A Tale of Two Transformations: Bringing Lean and Agile Software Development to Life, 1st Edition (Hardback) book cover

A Tale of Two Transformations

Bringing Lean and Agile Software Development to Life, 1st Edition

By Michael K. Levine

Productivity Press

323 pages | 36 B/W Illus.

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pub: 2011-12-05
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There are many books that seek to explain Lean and Agile software that offer theory, techniques, and examples. Michael Levine’s first book, A Tale of Two Systems, is one of the best, synthesizing Lean manufacturing and product development with agile software concepts in an engaging business novel. However, there has been precious little practical guidance for those seeking to change existing organizations to become Lean and Agile, until now. Mr. Levine has followed the successful approach of A Tale of Two Systems, telling two simultaneous intertwined and contrasting stories, to bring organizational transformation to life.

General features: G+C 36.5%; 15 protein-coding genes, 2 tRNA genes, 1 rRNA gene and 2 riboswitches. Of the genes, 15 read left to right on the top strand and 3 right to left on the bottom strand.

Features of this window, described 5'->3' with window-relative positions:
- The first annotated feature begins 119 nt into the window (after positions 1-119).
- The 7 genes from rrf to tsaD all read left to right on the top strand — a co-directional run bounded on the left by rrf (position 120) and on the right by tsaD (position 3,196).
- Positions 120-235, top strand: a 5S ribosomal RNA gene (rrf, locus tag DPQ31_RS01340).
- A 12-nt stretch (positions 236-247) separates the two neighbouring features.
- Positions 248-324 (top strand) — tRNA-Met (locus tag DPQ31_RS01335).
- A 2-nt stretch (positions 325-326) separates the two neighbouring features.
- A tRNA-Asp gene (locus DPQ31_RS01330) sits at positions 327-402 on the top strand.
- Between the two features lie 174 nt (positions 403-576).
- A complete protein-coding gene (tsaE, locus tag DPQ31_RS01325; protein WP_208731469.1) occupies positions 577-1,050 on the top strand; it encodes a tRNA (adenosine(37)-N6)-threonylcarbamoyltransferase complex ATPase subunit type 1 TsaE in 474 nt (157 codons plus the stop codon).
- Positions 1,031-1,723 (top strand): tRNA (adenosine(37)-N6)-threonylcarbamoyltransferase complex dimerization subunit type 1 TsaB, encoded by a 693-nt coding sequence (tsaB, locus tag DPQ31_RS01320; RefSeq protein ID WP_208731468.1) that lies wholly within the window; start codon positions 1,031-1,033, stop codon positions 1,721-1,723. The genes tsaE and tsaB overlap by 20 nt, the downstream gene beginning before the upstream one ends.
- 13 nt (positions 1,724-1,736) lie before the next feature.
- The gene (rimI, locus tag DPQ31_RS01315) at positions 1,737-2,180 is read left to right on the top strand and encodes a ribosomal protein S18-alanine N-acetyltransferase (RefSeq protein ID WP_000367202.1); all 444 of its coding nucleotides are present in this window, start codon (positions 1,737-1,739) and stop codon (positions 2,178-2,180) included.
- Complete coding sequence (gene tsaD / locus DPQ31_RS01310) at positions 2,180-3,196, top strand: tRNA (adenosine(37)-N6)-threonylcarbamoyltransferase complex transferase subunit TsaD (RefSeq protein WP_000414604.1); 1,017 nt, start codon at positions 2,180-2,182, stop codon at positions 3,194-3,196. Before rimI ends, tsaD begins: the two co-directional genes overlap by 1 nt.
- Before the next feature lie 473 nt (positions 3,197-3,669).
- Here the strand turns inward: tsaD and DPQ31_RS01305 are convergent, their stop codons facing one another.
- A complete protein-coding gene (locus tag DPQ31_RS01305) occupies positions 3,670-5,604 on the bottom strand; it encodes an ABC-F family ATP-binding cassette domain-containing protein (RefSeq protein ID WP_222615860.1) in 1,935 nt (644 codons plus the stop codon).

Mary O’Connell and James "Wes" Wesleyan, recently engaged to be married, share a commitment to Lean and Agile Software. They have recently become leaders in two very different companies – one, stuck in a slow-moving, unresponsive, process-driven quagmire of a software culture; the other, struggling through the chaos of a sales-driven, process-less swirl. Together with their wise mentor, Neville Roberts, they identify two approaches to making needed changes: Drive People (a top-down approach focused on processes and tools), and People Driven (an enablement approach focused on people and organizations). Mary and Wes evaluate their situations and choose approaches that best fit for them, and the transformations commence. 

A Tale of Two Transformations differs from many information technology books by grappling with all the complexities of our organizations: the people, the politics, the financials, the processes – in short, the culture from which our Lean and Agile journeys must begin. The change model presented in the flow of the stories is generally applicable, and can help anyone thinking about how to improve their organization.